Joe and Peg, March 16, 1991

Today Joe and I celebrate our 20th wedding anniversary.  China being the traditional gift on this anniversary, tonight we will dine on our seldom used good dishes, and for dessert I am making our now customary raspberry bride’s cake from the Cake Mix Doctor, evoking a remembrance of our actual wedding cake.   In one way, 20 years seems like a very long time, yet if we both live a full life span, we could be together more than twice this amount.  I hope we are!

Yesterday I attended the funeral of my 44-year-old cousin, a wife of not very many years and mother of a young son, who died of breast cancer after a courageous battle with the disease.  In his homily, the priest shared that he had asked God, “What are we to learn from this death?  What are we to make of it?” as he prayed for guidance on what to preach.  The answer came in the form of an article, reporting on a survey that asked people what they had learned from their life so far, handed to him by a parishioner early that morning.  Some of the answers were humorous.  A 7-year-old had learned that you can’t hide broccoli in milk.  An 80-year-old said that he had learned that just because you’re in pain, doesn’t mean you need to be a pain.  But the priest focused on the response of a man who had lost his wife, who said, “I’m always grateful for the life that we had.”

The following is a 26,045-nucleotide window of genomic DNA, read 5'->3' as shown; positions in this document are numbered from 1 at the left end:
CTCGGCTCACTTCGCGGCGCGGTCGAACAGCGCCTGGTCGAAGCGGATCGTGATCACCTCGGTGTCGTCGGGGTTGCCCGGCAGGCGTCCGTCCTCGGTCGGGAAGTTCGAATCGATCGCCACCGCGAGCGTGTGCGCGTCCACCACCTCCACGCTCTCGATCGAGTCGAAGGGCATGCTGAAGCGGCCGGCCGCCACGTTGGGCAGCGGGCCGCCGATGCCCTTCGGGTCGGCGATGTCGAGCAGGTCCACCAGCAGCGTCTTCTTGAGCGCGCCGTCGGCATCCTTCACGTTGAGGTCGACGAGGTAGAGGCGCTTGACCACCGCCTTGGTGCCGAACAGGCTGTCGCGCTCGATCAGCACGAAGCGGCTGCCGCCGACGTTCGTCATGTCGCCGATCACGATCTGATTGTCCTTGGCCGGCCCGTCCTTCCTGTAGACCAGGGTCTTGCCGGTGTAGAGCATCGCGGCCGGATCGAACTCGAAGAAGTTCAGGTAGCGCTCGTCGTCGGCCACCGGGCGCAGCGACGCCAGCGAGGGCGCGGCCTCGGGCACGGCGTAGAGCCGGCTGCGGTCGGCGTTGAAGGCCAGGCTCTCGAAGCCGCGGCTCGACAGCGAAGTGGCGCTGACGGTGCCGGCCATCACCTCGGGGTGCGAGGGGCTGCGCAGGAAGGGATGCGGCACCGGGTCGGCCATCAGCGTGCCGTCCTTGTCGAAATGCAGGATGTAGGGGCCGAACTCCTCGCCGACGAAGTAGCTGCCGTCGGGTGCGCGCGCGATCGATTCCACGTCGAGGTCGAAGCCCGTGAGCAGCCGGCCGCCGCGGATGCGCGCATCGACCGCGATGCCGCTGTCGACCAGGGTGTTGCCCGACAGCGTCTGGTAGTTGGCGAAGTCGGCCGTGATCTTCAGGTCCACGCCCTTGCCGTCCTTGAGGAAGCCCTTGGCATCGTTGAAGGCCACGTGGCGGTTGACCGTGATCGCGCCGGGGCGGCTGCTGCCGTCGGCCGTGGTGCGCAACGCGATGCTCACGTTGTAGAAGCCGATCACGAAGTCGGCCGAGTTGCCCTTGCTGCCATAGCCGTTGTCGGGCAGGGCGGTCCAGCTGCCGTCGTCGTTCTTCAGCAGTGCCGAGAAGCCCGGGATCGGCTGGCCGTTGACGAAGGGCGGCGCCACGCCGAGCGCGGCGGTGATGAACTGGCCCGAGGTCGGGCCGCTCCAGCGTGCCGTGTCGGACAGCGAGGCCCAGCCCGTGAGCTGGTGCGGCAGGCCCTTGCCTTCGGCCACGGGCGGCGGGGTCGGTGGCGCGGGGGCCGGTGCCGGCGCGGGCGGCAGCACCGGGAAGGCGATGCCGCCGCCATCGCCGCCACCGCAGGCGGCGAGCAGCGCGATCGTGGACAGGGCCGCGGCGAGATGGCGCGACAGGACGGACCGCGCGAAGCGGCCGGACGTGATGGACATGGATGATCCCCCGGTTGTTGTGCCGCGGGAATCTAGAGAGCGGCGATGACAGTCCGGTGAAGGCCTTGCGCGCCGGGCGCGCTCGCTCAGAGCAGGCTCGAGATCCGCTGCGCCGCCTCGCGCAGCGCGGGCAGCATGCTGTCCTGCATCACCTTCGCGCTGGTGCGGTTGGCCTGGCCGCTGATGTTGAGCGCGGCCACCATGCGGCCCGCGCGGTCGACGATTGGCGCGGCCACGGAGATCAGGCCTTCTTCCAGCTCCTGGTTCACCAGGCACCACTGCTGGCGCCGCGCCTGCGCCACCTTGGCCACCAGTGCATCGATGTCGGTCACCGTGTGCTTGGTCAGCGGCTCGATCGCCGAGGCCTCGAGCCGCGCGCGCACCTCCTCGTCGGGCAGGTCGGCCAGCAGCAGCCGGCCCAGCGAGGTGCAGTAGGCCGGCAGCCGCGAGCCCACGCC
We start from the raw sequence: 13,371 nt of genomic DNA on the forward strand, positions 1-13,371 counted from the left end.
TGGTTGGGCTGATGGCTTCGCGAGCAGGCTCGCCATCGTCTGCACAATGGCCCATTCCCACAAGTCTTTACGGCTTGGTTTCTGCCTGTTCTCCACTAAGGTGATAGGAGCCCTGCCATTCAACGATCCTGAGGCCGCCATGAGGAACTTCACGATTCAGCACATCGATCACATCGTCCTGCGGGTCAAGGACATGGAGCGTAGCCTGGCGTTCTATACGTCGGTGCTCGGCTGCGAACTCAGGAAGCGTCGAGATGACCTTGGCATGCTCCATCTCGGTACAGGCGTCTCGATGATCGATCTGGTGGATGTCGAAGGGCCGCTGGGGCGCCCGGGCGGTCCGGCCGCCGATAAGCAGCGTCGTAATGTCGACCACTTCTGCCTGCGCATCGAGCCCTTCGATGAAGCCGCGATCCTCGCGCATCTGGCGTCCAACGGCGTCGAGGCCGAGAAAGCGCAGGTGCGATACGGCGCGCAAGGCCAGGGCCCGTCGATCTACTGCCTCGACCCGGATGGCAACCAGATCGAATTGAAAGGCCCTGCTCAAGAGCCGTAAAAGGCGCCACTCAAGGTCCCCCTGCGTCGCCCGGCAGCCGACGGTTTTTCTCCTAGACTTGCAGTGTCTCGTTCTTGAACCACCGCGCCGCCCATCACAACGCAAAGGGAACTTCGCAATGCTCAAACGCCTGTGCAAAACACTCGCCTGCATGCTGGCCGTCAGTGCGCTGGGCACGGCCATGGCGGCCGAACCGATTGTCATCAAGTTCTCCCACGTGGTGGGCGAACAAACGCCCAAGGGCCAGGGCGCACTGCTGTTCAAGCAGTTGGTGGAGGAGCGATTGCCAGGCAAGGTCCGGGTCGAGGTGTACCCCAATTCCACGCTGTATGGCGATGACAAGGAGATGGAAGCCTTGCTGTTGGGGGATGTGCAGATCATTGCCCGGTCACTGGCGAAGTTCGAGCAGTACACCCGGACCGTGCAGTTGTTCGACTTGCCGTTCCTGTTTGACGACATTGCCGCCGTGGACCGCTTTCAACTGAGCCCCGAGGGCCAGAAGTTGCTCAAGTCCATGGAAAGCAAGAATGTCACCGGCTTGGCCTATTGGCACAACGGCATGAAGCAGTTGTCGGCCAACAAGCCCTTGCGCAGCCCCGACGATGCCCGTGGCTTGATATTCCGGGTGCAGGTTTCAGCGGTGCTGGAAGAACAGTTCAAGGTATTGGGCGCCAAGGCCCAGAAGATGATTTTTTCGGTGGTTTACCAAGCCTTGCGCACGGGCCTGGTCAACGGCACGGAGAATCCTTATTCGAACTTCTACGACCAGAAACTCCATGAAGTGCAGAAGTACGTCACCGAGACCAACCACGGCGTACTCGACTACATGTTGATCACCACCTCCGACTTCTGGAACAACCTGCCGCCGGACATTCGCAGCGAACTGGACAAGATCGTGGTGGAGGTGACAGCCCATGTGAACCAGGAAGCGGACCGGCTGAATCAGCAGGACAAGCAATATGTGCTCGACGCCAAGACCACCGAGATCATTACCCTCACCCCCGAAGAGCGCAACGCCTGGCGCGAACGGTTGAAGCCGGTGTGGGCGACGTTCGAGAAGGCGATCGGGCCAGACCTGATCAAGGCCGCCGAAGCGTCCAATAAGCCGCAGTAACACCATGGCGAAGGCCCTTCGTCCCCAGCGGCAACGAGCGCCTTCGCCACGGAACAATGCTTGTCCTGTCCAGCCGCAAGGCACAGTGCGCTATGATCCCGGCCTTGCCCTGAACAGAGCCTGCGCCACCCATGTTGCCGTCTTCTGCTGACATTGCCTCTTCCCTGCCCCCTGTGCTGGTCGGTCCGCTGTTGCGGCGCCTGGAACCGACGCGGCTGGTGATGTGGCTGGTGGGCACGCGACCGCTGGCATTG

That phrase keeps coming to me like a mantra, especially the choice of words.  He didn’t say he was grateful for the time they’d had, but the life.  “Time” sounds finite, like something you could pack in a box or measure, flat and homogeneous, monochrome, while “life” connotes vibrancy, movement, color, flavor, richness and texture.  Whether the marriage was five years or 50, the life was real and meaningful.  Over the past weeks, I’ve had many thoughts about marriage and our relationship and how we’ve grown, but that man’s response expresses them all very concisely.

I’m always grateful for the life that we have.